In 2009 I had “tinnitus,” i.e. ringing in my ear. I went through a battery of tests — hearing tests, even an MRI scan. The doctors couldn’t help me. Thank God it eventually went away on its own, but it took months. It scared the hell out of me in the meantime.
That same year I took a class in mindfulness-based stress reduction. I learned how to focus on my breath and slow my heart rate. I learned to do walking meditation. I listened to Guided Mindfulness Meditation series 1 CDs of mindfulness guru Jon Kabat-Zinn. But the most profound thing that came out of that class was a skill that I’ll refer to as peeling away the layers of an onion. It was on one particular occasion: at four in the morning, when I was really sick, my mind was racing, and I couldn’t sleep even though I desperately wanted to. First I slowed my heart rate. Then I was able to distinguish that I had 7 distinct thoughts simultaneously and quiet them one by one — like the thoughts were strands of a rope I was unraveling one at a time. It was quite a surreal experience; actually it really scared me.
I didn’t see the connection between the mindfulness and the tinnitus until now, seven years later. I was watching a talk by Jonathan Fields, of the super-popular Good Life Project podcast. In the video (below), Jonathan describes his experience with tinnitus, which unfortunately never went away for him like it did for me. He tried so many things, and none of them worked. Then he tried mindfulness. He ran headlong into acceptance of the ceaseless sounds in his head by focusing on the sounds themselves instead of his breath. The very thing he was running away from he eventually embraced. Tinnitus became his gateway into mindfulness, and it changed his life fundamentally. Jonathan shared this quote from Joseph Campbell, which touches my soul:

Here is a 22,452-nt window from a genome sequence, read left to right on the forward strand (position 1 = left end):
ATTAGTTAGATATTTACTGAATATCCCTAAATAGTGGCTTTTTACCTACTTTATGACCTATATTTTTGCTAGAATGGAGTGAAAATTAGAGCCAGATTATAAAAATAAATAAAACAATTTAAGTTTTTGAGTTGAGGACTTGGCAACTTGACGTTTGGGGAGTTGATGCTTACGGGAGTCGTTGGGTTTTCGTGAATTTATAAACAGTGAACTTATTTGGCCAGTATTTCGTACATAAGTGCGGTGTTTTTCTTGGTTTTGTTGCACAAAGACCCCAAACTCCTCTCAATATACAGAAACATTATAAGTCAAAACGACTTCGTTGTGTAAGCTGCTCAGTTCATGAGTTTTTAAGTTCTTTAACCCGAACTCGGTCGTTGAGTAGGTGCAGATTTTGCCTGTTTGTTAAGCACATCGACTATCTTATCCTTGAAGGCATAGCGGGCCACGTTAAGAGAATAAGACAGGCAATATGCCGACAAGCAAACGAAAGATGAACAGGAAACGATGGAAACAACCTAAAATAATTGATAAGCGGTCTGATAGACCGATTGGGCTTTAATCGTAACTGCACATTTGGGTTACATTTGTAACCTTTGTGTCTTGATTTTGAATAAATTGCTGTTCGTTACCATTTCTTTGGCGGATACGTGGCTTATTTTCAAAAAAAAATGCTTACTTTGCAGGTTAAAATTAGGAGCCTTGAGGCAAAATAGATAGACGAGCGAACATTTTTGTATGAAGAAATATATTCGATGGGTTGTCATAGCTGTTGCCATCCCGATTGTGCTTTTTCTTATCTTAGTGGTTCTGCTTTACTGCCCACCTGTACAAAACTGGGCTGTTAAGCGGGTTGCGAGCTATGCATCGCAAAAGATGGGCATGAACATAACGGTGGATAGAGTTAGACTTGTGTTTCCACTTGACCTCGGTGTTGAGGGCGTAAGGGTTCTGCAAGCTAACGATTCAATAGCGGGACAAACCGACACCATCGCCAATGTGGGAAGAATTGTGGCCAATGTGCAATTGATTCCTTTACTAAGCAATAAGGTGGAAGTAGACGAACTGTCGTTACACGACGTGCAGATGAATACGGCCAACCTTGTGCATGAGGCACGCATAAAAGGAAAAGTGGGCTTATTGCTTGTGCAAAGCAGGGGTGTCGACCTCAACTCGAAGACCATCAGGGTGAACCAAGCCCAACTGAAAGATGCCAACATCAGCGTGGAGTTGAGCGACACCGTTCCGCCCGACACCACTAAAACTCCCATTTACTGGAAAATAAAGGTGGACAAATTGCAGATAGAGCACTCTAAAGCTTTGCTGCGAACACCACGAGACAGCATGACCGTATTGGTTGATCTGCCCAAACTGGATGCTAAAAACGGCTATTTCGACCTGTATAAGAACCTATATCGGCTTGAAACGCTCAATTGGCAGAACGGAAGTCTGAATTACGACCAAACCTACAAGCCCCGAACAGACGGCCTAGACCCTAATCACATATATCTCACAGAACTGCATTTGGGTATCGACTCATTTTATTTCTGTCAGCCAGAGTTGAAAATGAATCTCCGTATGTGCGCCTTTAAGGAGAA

“It is by going down into the abyss that we recover the treasures of life. Where you stumble, there lies your treasure. The very cave you are afraid to enter turns out to be the source of what you are looking for. The damned thing in the cave that was so dreaded has become the center. You find the jewel, and it draws you off.”
This reminds me of something I learned from the monks in India on a trip to Oneness University. The Oneness monk said, “Let the tiger devour you.” Whether you’re feeling fear, anxiety, pain, or some other uncomfortable feeling — instead of running from it, trying to dissipate it or repress it, let the tiger devour you. Just let the feeling engulf you. That’s where the freedom lies.